On the Hardness of Average-Case k-SUM

Authors Zvika Brakerski, Noah Stephens-Davidowitz, Vinod Vaikuntanathan

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Zvika Brakerski
  • Weizmann Institute of Science, Rehovot, Israel
Noah Stephens-Davidowitz
  • Cornell University, Ithaca, NY, USA
Vinod Vaikuntanathan
  • Massachusetts Institute of Technology, Cambridge, MA, USA

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Zvika Brakerski, Noah Stephens-Davidowitz, and Vinod Vaikuntanathan. On the Hardness of Average-Case k-SUM. In Approximation, Randomization, and Combinatorial Optimization. Algorithms and Techniques (APPROX/RANDOM 2021). Leibniz International Proceedings in Informatics (LIPIcs), Volume 207, pp. 29:1-29:19, Schloss Dagstuhl – Leibniz-Zentrum für Informatik (2021)


In this work, we show the first worst-case to average-case reduction for the classical k-SUM problem. A k-SUM instance is a collection of m integers, and the goal of the k-SUM problem is to find a subset of k integers that sums to 0. In the average-case version, the m elements are chosen uniformly at random from some interval [-u,u]. We consider the total setting where m is sufficiently large (with respect to u and k), so that we are guaranteed (with high probability) that solutions must exist. In particular, m = u^{Ω(1/k)} suffices for totality. Much of the appeal of k-SUM, in particular connections to problems in computational geometry, extends to the total setting. The best known algorithm in the average-case total setting is due to Wagner (following the approach of Blum-Kalai-Wasserman), and achieves a running time of u^{Θ(1/log k)} when m = u^{Θ(1/log k)}. This beats the known (conditional) lower bounds for worst-case k-SUM, raising the natural question of whether it can be improved even further. However, in this work, we show a matching average-case lower bound, by showing a reduction from worst-case lattice problems, thus introducing a new family of techniques into the field of fine-grained complexity. In particular, we show that any algorithm solving average-case k-SUM on m elements in time u^{o(1/log k)} will give a super-polynomial improvement in the complexity of algorithms for lattice problems.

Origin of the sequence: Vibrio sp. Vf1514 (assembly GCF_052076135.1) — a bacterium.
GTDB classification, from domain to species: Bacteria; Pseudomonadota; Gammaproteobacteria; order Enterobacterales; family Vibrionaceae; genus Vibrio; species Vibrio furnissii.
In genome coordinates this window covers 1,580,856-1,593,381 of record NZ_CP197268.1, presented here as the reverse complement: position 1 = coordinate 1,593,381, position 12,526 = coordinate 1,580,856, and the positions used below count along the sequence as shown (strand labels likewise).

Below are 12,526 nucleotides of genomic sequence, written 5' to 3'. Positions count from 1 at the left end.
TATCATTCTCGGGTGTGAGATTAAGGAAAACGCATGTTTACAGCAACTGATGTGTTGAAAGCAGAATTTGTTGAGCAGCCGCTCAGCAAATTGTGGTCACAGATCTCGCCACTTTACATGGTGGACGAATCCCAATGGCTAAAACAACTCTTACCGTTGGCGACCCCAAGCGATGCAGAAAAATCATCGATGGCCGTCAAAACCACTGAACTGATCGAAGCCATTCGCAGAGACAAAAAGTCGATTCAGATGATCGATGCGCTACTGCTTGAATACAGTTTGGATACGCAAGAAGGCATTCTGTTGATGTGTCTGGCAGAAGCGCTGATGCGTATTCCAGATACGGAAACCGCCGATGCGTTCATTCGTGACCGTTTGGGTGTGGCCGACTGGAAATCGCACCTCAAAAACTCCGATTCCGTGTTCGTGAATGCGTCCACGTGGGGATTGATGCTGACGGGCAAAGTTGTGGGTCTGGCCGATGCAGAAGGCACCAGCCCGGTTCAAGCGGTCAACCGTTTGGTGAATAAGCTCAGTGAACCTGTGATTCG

Subject Classification

ACM Subject Classification
  • Theory of computation → Computational complexity and cryptography
  • k-SUM
  • fine-grained complexity
  • average-case hardness


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